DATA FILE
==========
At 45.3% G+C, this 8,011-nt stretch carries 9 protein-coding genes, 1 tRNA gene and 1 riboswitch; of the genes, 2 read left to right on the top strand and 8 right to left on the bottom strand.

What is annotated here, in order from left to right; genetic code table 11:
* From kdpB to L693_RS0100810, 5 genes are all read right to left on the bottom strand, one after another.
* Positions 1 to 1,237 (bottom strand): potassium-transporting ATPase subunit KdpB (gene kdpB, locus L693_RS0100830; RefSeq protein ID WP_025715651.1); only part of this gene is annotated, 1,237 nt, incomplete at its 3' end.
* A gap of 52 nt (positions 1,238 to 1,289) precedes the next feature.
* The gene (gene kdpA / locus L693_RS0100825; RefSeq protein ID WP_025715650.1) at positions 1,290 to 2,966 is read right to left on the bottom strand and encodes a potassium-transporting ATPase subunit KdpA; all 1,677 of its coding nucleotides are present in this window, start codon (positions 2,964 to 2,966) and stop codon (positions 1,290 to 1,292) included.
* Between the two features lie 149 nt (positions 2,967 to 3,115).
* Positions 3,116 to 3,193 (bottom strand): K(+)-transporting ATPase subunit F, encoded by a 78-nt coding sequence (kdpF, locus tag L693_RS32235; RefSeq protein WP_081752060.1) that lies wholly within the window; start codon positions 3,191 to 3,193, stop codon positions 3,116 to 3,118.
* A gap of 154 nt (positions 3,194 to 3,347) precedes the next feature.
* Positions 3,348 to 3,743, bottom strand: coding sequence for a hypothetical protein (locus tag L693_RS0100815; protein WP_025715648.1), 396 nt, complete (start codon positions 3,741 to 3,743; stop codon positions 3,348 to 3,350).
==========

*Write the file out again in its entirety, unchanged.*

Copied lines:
At 45.3% G+C, this 8,011-nt stretch carries 9 protein-coding genes, 1 tRNA gene and 1 riboswitch; of the genes, 2 read left to right on the top strand and 8 right to left on the bottom strand.

What is annotated here, in order from left to right; genetic code table 11:
* From kdpB to L693_RS0100810, 5 genes are all read right to left on the bottom strand, one after another.
* Positions 1 to 1,237 (bottom strand): potassium-transporting ATPase subunit KdpB (gene kdpB, locus L693_RS0100830; RefSeq protein ID WP_025715651.1); only part of this gene is annotated, 1,237 nt, incomplete at its 3' end.
* A gap of 52 nt (positions 1,238 to 1,289) precedes the next feature.
* The gene (gene kdpA / locus L693_RS0100825; RefSeq protein ID WP_025715650.1) at positions 1,290 to 2,966 is read right to left on the bottom strand and encodes a potassium-transporting ATPase subunit KdpA; all 1,677 of its coding nucleotides are present in this window, start codon (positions 2,964 to 2,966) and stop codon (positions 1,290 to 1,292) included.
* Between the two features lie 149 nt (positions 2,967 to 3,115).
* Positions 3,116 to 3,193 (bottom strand): K(+)-transporting ATPase subunit F, encoded by a 78-nt coding sequence (kdpF, locus tag L693_RS32235; RefSeq protein WP_081752060.1) that lies wholly within the window; start codon positions 3,191 to 3,193, stop codon positions 3,116 to 3,118.
* A gap of 154 nt (positions 3,194 to 3,347) precedes the next feature.
* Positions 3,348 to 3,743, bottom strand: coding sequence for a hypothetical protein (locus tag L693_RS0100815; protein WP_025715648.1), 396 nt, complete (start codon positions 3,741 to 3,743; stop codon positions 3,348 to 3,350).